Diversity of Culturable Bacteria Isolated from Highland Barley Cultivation Soil in Qamdo, Tibet Autonomous Region

Publications

Share / Export Citation / Email / Print / Text size:

Polish Journal of Microbiology

Polish Society of Microbiologists

Subject: Microbiology

GET ALERTS

ISSN: 1733-1331
eISSN: 2544-4646

DESCRIPTION

0
Reader(s)
0
Visit(s)
0
Comment(s)
0
Share(s)

SEARCH WITHIN CONTENT

FIND ARTICLE

Volume / Issue / page

Related articles

VOLUME 70 , ISSUE 1 (Feb 2021) > List of articles

Diversity of Culturable Bacteria Isolated from Highland Barley Cultivation Soil in Qamdo, Tibet Autonomous Region

HU PAN / JIE ZHOU / ZHUOMA DAWA / YANNA DAI / YIFAN ZHANG / HUI YANG / CHONG WANG / HUHU LIU / HUI ZHOU / XIANGYANG LU / YUN TIAN *

Keywords : Qinghai-Tibet Plateau, Streptomyces, 16S rRNA, novel taxa, high-altitude area

Citation Information : Polish Journal of Microbiology. Volume 70, Issue 1, Pages 87-97, DOI: https://doi.org/10.33073/pjm-2021-008

License : (CC-BY-NC-ND 4.0)

Received Date : 29-November-2020 / Accepted: 19-January-2021 / Published Online: 19-March-2021

ARTICLE

ABSTRACT

The soil bacterial communities have been widely investigated. However, there has been little study of the bacteria in Qinghai-Tibet Plateau, especially about the culturable bacteria in highland barley cultivation soil. Here, a total of 830 individual strains were obtained at 4°C and 25°C from a highland barley cultivation soil in Qamdo, Tibet Autonomous Region, using fifteen kinds of media. Seventy-seven species were obtained, which belonged to 42 genera and four phyla; the predominant phylum was Actinobacteria (68.82%), followed by Proteobacteria (15.59%), Firmicutes (14.29%), and Bacteroidetes (1.30%). The predominant genus was Streptomyces (22.08%, 17 species), followed by Bacillus (6.49%, five species), Micromonospora (5.19%, four species), Microbacterium (5.19%, four species), and Kribbella (3.90%, three species). The most diverse isolates belonged to a high G+C Gram-positive group; in particular, the Streptomyces genus is a dominant genus in the high G+C Gram-positive group. There were 62 species and 33 genera bacteria isolated at 25°C (80.52%), 23 species, and 18 genera bacteria isolated at 4°C (29.87%). Meanwhile, only eight species and six genera bacteria could be isolated at 25°C and 4°C. Of the 77 species, six isolates related to six genera might be novel taxa. The results showed abundant bacterial species diversity in the soil sample from the Qamdo, Tibet Autonomous Region.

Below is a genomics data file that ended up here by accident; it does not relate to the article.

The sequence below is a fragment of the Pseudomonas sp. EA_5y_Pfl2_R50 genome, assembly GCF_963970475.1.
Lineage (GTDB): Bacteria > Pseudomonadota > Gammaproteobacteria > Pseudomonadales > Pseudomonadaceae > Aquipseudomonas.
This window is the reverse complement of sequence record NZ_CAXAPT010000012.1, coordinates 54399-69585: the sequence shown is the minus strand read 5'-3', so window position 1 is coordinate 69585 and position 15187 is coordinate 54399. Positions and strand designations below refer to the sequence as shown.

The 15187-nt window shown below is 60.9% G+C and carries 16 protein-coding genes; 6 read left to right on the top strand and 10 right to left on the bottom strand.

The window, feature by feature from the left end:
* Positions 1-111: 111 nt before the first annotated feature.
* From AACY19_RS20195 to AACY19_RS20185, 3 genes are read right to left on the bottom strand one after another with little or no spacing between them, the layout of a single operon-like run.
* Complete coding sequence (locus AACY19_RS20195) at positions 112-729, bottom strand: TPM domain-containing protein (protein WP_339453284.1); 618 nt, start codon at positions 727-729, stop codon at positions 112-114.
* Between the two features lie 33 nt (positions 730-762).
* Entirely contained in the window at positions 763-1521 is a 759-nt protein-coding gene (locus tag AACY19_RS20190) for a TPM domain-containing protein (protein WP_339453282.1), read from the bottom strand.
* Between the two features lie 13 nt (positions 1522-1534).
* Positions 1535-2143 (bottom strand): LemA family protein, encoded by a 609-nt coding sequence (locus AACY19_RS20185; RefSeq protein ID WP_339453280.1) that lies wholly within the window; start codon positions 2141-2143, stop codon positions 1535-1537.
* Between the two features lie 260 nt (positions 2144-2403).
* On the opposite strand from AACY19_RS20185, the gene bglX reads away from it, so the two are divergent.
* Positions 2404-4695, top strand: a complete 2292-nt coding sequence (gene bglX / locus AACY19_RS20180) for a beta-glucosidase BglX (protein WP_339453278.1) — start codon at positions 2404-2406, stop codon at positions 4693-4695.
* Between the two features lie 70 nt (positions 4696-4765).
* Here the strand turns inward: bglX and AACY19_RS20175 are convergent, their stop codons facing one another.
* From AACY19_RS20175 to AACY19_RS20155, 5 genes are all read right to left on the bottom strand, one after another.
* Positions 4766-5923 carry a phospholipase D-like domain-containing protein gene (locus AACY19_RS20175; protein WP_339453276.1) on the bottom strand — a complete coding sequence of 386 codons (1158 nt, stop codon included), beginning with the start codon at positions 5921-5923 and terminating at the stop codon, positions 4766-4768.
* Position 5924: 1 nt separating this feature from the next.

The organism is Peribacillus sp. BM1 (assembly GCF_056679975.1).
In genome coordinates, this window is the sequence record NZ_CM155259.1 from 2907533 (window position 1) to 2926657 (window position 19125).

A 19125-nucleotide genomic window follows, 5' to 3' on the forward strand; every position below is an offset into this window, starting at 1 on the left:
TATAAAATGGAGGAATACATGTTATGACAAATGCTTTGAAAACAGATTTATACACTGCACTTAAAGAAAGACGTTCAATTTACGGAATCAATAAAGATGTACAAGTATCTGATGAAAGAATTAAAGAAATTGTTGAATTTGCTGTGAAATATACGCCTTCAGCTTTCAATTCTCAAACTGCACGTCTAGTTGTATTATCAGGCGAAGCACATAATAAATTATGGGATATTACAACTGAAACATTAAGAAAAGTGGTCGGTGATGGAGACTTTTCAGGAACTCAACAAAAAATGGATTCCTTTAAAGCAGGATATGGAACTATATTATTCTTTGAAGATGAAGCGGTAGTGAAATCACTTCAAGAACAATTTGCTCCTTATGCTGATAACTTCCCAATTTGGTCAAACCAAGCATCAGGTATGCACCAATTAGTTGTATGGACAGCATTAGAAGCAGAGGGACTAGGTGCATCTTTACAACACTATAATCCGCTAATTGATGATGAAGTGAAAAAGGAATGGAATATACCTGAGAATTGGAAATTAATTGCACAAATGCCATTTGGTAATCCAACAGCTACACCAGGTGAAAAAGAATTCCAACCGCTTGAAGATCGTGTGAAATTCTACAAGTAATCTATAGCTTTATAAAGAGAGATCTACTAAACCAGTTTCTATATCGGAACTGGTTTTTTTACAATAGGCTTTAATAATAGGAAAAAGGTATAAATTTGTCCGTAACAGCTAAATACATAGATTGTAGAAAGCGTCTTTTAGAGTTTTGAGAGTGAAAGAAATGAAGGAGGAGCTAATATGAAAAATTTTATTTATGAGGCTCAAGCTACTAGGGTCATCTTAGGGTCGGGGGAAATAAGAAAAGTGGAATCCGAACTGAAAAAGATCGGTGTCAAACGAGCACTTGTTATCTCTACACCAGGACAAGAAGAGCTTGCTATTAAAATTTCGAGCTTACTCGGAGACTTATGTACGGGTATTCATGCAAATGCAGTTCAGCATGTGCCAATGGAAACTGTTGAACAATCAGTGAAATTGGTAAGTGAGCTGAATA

Graphical ABSTRACT

Introduction

Bacteria constitute a major proportion of biodiversity in soil ecosystems; they are the main driving force for the conversion and circulation of carbon, nitrogen, and phosphorus, and also the prominent participants in biochemical processes of soil organic matter decomposition and humus formation (Fulthorpe et al. 2008; Řeháková et al. 2015; Malard et al. 2019). Bacterial assemblages are essential components of soils in arid ecosystems, especially in remote high-elevation mountains (Margesin et al. 2009; Yuan et al. 2014). While global surveys of microbial diversity and functional activity have already been conducted (Bodelier 2011; Delgado-Baquerizo et al. 2018), the number of Qinghai-Tibet Plateau samples is restricted, and, therefore bacterial data is still lacking in this area, especially in the most high-altitude area (Zhang et al. 2016).

Highland barley (Hordeum vulgare L.) is the fourth most consumed grain worldwide, only ranked after rice, wheat, and maize (Shen et al. 2016; Deng et al. 2020). Highland barley is a hulless barley cultivar and used as the main staple food for the Tibetan people widely grown in Qinghai-Tibet Plateau in China (He et al. 2019; Zhang et al. 2019). Extreme environments such as cold and hypoxia in Tibet have promoted the unique ecological environment and soil bacterial composition (Zhang et al. 2007; 2010a). However, the extreme environments also have led to the decline of soil bacterial activity and the impoverishment of soil for growing highland barley (Yu et al. 2009; Zhao et al. 2014). The research of soil bacteria in the highland barley planting field has important significance for highland barley yield increase, pest control, and soil quality improvement (Bailly and Weisskopf 2012). At present, there were few studies on bacteria in the soil of the highland barley-planting field (Liu et al. 2019). Significantly, the culturable bacteria isolated from highland barley cultivation soil have not been reported systematically.